Spoken like a true sociopath, CDC’s Walensky thanks Tuskegee’s guinea pigs for their ‘sacrifice’

There are few crimes in history more offensive than treating humans as lab rats, and the perpetrators of such “research” achieve notoriety as evil personified. Aptly, these offenses are known as “crimes against humanity” with the actors being guilty of such crimes.

We’re all tragically familiar with Josef Mengele, whose experiments earned him the moniker “Angel of Death”; we know about MK Ultra; we’re privy to the “scientific” exploits conducted by Alfred Kinsey and his team of pedophiles; and we remember Tuskegee. (This is by no means a comprehensive list.)

Yet, the way we remember Tuskegee, is apparently not the way that the CDC’s Rochelle Walensky remembers Tuskegee. See what she said in a recent tweet:

For anyone who needs a brief reminder, doctors (doctors!) from the U.S. Public Health Service arrived in rural Alabama, dangled the promise of free medical care (among other things) to petition Black men to participate in a study of syphilis — although the doctors told the subjects they were suffering from “bad blood.” Then, once a cure was developed, treatment was withheld, and the “doctors” took notes and made observations “as the men died or were ravaged by the effects” of the untreated disease. Its legacy? By the end of the experiment in 1972:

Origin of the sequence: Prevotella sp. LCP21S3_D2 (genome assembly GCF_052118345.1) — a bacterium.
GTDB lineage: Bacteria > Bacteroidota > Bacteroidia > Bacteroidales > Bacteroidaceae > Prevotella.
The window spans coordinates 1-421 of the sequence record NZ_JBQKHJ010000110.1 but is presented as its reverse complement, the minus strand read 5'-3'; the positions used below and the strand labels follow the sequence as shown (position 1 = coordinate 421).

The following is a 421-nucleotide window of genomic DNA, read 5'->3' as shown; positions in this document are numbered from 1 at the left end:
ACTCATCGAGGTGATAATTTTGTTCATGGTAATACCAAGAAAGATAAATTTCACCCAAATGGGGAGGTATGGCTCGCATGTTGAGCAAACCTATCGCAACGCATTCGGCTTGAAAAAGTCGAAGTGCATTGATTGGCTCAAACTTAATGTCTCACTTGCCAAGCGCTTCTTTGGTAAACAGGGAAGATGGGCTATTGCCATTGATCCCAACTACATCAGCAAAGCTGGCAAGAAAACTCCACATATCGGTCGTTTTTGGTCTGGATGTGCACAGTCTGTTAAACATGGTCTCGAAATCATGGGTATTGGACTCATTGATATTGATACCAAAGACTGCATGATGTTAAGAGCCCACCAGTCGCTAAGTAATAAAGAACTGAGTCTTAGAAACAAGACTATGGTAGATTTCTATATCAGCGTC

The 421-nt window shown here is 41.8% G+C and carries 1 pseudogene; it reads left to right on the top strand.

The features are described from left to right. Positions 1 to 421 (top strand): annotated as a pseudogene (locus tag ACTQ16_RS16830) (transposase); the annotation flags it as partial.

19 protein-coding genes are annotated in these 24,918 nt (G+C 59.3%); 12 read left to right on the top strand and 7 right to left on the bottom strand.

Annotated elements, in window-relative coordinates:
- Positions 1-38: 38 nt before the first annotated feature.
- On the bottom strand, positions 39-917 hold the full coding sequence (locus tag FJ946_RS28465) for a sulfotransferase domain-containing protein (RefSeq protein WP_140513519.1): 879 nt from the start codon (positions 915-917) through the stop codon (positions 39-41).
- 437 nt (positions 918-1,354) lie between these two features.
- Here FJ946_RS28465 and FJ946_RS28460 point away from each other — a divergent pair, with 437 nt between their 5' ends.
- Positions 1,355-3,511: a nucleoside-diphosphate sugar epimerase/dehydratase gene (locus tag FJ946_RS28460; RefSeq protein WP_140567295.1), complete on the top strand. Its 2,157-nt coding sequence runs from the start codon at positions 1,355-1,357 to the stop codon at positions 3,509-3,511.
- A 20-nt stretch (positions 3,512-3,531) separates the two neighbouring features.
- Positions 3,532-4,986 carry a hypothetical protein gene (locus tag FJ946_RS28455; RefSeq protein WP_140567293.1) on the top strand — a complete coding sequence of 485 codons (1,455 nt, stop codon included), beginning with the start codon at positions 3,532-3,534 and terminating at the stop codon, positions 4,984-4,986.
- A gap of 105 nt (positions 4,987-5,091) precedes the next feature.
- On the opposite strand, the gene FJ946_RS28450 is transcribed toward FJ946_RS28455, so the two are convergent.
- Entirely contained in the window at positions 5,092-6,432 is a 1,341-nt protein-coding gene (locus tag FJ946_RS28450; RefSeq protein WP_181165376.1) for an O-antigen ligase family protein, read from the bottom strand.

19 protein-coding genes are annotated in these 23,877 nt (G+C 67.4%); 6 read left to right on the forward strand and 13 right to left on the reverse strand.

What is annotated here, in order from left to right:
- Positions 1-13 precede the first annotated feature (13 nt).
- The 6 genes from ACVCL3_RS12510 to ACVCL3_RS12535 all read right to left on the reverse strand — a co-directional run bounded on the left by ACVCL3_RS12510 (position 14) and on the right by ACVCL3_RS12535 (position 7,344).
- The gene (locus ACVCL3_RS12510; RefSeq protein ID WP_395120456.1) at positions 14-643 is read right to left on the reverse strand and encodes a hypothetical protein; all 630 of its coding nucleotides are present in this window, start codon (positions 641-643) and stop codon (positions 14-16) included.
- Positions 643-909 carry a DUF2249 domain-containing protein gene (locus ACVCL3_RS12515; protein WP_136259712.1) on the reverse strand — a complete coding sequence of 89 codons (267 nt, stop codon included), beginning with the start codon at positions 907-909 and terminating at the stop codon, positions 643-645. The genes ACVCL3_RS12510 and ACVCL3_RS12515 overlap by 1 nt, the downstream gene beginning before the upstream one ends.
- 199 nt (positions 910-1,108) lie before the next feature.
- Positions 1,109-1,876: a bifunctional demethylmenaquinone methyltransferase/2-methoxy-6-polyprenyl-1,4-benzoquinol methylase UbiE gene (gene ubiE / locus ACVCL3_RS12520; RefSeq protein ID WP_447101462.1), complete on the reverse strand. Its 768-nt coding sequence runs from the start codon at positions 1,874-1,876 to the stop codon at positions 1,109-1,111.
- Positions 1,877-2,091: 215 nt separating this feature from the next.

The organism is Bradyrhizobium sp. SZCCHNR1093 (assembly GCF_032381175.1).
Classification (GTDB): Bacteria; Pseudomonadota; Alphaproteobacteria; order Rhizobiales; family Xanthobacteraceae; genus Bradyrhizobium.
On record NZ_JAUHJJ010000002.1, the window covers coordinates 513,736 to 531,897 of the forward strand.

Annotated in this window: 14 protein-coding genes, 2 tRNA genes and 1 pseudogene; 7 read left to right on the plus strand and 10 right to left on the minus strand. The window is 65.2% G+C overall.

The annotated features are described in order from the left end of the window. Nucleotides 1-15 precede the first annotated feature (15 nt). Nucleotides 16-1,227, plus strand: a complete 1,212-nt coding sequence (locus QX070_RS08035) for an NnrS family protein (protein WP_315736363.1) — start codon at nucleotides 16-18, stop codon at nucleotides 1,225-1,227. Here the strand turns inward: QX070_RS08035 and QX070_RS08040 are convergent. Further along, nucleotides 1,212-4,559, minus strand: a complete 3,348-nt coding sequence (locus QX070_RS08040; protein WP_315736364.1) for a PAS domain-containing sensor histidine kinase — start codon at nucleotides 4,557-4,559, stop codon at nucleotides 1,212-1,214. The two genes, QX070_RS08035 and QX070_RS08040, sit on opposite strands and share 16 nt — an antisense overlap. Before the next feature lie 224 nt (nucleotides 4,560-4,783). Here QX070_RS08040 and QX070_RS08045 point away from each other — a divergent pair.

28 participants had perished from syphilis, 100 more had passed away from related complications, at least 40 spouses had been diagnosed with it and the disease had been passed to 19 children at birth.

In the aftermath, outrage arose from the lack of informed consent. Medical researchers had lied, and then withheld known treatment — these men and their families were kept completely in the dark.

However, Walensky found it fit to “honor” the “sacrifice” of the unwitting human lab rats — and the new Twitter staff knocked it out of the park with the affixed “context label”:

The subjects, their families, and sexual partners did not make a sacrifice; they were sacrificed.

Mic drop.

Image: Unknown photographer, Centers for Disease Control, Public domain, via Wikimedia Commons.

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